alkene-O3 reactions, which showed an inverse dependence on carbon number similar to that of NMHC-OH reactions. Values ranged from 18.9 ( 2.8‰
for ethene, the smallest alkene tested, to 4.3 ( 0.7‰
for 1-heptene, the largest alkene tested. On the basis
of their measured KIE, the authors estimated that
the effect of oxidation by ozone on ambient isoprene
carbon isotope signatures would be small compared
to that of oxidation by OH under typical daytime
conditions. They also estimated that contributions of
the fractionation due to loss by O3 to that for total
oxidative loss could reach 30-50% under polluted
urban conditions for several C2-C6 alkenes. KIEs
associated with loss of VOCs to other oxidants,
including NO3, and Cl may also significantly impact
the isotopic value of atmospheric VOCs under certain
conditions. However, we are not aware of any published KIEs for reaction of VOCs with NO3 or Cl.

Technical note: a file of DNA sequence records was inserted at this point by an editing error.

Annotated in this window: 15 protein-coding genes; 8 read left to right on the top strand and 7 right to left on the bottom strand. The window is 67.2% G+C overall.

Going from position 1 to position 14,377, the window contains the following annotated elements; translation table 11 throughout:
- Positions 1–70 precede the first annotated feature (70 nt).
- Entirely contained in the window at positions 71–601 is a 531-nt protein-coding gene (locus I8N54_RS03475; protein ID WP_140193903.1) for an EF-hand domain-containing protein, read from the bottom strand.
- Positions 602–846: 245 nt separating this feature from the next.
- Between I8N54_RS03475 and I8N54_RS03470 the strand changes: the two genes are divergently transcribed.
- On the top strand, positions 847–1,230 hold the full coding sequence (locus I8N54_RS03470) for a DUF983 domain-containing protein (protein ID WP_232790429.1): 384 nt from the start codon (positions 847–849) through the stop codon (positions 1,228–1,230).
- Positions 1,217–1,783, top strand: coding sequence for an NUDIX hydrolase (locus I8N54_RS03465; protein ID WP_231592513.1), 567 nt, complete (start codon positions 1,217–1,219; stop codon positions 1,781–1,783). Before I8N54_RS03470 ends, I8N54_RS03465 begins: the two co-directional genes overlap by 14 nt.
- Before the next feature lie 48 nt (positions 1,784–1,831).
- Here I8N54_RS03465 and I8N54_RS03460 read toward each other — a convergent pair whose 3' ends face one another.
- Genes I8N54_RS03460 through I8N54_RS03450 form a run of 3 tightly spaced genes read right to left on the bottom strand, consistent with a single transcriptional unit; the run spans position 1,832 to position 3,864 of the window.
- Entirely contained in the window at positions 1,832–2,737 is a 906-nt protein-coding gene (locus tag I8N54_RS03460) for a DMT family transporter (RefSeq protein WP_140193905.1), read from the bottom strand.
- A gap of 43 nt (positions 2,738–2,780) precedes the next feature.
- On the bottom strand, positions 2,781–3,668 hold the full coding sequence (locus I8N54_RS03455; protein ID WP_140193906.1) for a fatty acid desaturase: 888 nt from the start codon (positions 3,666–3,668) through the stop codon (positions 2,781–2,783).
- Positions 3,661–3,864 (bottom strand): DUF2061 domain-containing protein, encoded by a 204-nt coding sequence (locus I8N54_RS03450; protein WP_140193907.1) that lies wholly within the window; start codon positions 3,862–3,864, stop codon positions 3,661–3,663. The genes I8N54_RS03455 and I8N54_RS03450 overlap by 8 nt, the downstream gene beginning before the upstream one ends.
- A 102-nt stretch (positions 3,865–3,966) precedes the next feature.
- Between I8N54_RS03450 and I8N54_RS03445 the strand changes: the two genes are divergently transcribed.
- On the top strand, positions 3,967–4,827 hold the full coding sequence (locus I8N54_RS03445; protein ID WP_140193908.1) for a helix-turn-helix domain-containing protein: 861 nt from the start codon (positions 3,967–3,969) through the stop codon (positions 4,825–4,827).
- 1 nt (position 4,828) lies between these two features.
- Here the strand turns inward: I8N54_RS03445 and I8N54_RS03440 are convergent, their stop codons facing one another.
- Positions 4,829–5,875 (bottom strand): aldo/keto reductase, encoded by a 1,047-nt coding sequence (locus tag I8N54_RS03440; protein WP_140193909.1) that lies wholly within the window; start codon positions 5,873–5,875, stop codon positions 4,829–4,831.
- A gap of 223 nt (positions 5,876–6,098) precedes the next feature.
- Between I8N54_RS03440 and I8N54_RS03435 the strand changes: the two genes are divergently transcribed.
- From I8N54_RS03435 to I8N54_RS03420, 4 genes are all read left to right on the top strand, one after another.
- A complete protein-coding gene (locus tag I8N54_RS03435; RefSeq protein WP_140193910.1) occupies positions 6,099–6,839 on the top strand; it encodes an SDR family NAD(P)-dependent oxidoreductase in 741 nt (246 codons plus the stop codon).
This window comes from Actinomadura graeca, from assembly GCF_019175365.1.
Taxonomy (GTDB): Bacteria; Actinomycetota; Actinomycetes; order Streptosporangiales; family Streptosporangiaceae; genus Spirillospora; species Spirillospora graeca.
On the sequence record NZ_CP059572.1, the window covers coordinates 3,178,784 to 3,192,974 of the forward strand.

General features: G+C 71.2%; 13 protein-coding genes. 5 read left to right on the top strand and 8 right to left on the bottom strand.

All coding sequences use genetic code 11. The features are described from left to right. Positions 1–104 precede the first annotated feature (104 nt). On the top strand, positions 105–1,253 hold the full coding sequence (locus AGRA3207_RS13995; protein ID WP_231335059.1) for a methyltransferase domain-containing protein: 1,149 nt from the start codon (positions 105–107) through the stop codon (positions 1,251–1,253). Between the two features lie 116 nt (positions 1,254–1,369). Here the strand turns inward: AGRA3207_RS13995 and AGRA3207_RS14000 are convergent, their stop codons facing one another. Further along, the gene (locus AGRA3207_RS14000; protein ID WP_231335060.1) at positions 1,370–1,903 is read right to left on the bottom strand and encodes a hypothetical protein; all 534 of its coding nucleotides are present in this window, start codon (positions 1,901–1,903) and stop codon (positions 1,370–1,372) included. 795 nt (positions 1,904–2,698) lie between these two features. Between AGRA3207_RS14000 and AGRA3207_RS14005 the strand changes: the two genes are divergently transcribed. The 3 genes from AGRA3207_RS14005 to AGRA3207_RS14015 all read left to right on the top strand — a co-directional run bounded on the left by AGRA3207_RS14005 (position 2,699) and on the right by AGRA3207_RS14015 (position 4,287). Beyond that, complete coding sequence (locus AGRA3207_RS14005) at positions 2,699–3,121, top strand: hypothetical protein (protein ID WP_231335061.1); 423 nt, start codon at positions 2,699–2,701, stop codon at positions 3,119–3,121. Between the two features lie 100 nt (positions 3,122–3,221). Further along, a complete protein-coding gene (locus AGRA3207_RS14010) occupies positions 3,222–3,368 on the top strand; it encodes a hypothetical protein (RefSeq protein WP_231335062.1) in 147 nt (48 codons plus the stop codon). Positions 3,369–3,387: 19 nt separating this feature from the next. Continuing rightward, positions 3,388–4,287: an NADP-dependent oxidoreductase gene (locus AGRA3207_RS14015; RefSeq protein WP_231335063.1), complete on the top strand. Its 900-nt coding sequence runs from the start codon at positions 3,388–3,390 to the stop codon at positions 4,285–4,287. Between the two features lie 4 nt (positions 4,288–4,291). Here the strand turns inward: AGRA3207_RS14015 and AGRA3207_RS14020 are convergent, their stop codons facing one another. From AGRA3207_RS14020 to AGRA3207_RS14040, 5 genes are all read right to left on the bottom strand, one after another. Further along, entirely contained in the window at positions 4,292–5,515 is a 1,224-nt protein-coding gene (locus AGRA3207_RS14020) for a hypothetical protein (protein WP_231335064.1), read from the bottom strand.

The hydrogen KIE for methane oxidation by OH
has been measured to be 294‰,102 which is significantly larger than the carbon KIE for the same
reaction (3-5‰).102 Thus, we might expect that the
hydrogen KIE for NMHC oxidation by OH could be
substantially larger than the carbon KIE for the same
reaction. Currently there are no published hydrogen
KIE measurements for any NMHC with natural
abundance levels of deuterium; however, the KIE for
OH reactions with some deuterium-labeled NMHCs
have been measured by Droege, Tully, and coauthors.64-68 The amount of labeling varied, ranging
from full and half substitution65-67 to more complex